avant-garde freshman comp

My class was doing peer response today, which means they wrote the whole time and I sat there. This felt very much like "exam time," which crowned me tyrant, enlaboring them with no shot at entertainment salvation. All semester I've promised and forgotten to bring "background music." Oops. Today I thought this: "what's more entertaining for disaffected middle class American youth than me?" I didn't actually think this sentence. It was more abstract. I was a "vessel for the greater good," much like a Baptist choir or the guy in charge of the Dr. Pepper recipe. I decided ("elected") to think entertaining thoughts and record them. Those of you who know me will recognize that I think about the same fifteen things over and over again, which you've always suspected but which (until now) you've never been able to prove at my arraignment. After peer response was over, I read these thoughts out loud. My students giggled. Problem solved. Hands washed. Eat your dodgeball. Don't talk to captives.


Ugg boots, bourgeois canteens, Dimitri Nabokov, Vitamin C pills, productive eye contact, imitation RayBan's, anxiety plus or minus codeine, fashionable Yeti, I want to reincarnate as a terrible song by Bright Eyes; the same people will like me or not like me, Tao Lin throwing a banana at Kendra Grant Malone, the ethics of the in-joke, a hitchhiking bee, the bus driver who wanted to be God, what if Tom Waits were my grandfather, how sure I am that I can't be friends with anyone who doesn't know who Tom Waits is and how that makes me sad but only a little sad, less sad than an old man in a NASCAR cap, more sad than a stale muffin, less sad than the Pacific Ocean, more sad than a drunk 3AM IM from my ex-girlfriend in a tiny Dutch town in Washington, the Dutch invasion of Washington, vintage cardigans, the troubling amount of times I suddenly remember that the author of Fight Club is actually gay, a soccer match between neutral facial expressions and the so-called "shit eating grin," the three maps of the Planet Earth in this classroom which you hadn't thought about until now (*points*), why tonic water is so "important," how I feel about scales of 1-10 on a scale of 1-10, Minnie Driver, Kurt Russell, Usher, signs of prohibition ("NO SMOKING," "DON'T FEED THE CHILDREN") versus signs of ambivalence ("NOTE: DUCKS PRESENT. YEAH. WHATEVER.") this quote from Andy Warhol: "I'm bored after I do it once unless I do it every day," and life as a vehicle for one task, such as designing the employee uniforms of a local doughnut store with franchise ambitions.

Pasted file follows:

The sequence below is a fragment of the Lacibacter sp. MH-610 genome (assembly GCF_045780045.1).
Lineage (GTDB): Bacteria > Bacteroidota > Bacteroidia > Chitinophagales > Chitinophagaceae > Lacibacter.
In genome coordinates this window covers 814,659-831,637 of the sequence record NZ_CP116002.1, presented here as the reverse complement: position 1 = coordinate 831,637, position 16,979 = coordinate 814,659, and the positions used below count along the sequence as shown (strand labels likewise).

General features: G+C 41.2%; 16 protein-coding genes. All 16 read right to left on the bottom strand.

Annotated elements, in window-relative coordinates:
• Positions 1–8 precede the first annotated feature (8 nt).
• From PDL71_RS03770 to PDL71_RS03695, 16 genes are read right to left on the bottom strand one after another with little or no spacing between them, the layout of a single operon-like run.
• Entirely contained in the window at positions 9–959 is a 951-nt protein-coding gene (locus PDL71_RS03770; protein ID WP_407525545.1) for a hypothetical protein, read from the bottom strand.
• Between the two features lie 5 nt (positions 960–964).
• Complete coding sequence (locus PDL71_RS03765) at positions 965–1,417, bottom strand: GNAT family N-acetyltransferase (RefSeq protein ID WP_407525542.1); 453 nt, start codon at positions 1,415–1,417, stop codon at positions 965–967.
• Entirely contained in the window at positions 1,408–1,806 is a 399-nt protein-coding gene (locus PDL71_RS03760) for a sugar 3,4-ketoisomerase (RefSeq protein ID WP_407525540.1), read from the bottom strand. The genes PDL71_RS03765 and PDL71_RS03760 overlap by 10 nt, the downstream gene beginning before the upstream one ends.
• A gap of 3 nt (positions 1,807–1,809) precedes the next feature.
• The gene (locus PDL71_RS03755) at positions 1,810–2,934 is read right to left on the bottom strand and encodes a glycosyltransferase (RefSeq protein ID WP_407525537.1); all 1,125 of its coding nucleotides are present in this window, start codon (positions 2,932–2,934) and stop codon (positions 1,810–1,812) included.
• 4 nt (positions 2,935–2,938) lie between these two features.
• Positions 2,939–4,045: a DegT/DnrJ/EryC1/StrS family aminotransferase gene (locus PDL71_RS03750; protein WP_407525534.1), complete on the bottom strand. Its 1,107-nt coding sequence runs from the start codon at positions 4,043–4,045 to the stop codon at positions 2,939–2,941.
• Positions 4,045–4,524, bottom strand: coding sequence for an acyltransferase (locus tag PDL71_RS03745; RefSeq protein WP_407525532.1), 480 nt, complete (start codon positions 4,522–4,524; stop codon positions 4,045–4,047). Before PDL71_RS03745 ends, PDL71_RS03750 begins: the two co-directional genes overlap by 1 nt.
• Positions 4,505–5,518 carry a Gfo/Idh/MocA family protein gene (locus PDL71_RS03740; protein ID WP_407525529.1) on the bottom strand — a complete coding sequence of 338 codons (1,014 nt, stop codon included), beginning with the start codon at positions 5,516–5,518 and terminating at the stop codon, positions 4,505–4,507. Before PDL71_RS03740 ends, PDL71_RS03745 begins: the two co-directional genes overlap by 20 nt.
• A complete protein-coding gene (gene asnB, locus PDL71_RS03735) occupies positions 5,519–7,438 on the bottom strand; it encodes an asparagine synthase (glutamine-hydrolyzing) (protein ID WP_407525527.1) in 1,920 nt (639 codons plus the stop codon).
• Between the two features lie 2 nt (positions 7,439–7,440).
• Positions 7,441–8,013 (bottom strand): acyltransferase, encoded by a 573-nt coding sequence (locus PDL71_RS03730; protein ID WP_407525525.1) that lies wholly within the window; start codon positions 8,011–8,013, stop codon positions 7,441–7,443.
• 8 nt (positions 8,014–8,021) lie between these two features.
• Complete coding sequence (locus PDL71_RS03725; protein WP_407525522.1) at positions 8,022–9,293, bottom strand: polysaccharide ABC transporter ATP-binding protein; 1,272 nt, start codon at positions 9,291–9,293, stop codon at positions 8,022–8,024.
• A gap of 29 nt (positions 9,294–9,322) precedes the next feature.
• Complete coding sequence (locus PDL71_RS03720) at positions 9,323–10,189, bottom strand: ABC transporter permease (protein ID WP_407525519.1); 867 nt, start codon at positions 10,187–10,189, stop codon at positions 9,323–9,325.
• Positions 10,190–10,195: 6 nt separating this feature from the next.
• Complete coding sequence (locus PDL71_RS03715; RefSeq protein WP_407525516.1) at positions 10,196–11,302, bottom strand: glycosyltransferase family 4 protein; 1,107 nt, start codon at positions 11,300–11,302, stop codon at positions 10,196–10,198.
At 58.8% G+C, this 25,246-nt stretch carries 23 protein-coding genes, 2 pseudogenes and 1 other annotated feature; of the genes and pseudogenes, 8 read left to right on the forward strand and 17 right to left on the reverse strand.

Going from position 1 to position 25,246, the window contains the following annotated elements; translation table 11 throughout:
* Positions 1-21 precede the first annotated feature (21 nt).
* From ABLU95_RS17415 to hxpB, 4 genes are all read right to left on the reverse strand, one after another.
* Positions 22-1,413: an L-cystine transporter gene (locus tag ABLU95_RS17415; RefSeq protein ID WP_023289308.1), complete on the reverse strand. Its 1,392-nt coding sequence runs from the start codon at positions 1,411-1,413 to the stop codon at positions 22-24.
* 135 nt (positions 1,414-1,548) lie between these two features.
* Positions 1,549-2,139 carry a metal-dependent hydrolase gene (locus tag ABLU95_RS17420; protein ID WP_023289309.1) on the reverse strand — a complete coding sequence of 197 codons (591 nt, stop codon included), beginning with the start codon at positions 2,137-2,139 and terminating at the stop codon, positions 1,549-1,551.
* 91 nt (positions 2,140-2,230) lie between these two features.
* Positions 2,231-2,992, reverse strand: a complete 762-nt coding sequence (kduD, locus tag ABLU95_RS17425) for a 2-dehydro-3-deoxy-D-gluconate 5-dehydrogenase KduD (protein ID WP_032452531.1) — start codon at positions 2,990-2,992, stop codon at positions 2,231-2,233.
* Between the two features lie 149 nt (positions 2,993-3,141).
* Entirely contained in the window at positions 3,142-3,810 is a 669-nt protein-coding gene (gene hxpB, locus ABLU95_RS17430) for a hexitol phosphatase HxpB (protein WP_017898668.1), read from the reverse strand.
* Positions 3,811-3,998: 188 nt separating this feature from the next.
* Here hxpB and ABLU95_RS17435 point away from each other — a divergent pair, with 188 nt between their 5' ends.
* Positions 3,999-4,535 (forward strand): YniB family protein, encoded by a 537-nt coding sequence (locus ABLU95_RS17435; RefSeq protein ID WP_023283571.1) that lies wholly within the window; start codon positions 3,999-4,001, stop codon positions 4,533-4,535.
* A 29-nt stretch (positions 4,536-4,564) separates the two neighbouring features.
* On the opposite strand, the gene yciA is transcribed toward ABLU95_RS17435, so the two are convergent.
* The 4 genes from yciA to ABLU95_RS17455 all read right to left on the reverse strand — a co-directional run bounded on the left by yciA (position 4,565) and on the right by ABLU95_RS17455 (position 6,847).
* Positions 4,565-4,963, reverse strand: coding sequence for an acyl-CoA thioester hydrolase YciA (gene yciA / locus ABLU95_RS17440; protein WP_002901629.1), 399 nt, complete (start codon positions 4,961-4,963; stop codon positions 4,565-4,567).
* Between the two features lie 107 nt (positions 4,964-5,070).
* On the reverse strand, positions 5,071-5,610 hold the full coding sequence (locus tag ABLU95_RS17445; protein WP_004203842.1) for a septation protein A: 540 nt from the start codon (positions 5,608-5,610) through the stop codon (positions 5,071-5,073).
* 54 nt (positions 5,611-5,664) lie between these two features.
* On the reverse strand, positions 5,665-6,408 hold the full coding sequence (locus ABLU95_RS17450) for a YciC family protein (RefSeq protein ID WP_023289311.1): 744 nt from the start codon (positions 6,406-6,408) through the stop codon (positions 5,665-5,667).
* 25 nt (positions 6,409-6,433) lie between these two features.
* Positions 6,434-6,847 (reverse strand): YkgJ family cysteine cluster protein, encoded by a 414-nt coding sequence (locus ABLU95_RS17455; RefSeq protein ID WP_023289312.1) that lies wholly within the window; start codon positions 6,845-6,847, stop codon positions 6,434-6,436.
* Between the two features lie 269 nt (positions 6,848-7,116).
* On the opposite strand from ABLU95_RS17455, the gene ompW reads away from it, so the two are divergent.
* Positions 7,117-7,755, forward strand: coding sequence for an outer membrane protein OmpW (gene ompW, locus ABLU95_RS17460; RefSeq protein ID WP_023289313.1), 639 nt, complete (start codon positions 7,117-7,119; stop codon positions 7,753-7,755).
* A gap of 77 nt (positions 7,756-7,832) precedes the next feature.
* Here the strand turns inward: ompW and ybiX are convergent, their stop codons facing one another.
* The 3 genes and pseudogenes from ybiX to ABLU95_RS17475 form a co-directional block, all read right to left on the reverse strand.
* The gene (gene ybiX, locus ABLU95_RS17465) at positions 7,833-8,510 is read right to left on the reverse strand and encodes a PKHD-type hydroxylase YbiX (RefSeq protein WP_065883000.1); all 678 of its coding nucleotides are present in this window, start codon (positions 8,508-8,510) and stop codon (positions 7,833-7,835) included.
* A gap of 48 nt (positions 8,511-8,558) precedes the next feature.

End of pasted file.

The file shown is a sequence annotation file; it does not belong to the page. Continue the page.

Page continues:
Kendra Grant Malone said...

the fifteen things mike young thinks about over and over again:

english muffins
toast with butter
toast with jam
canadian bacon (why do they call it that, isnt it just a slab of ham?)
fire escapes
mocha french toast
orange juice
pretty girls

Maximum Etc said...

>>the ethics of the in-joke<<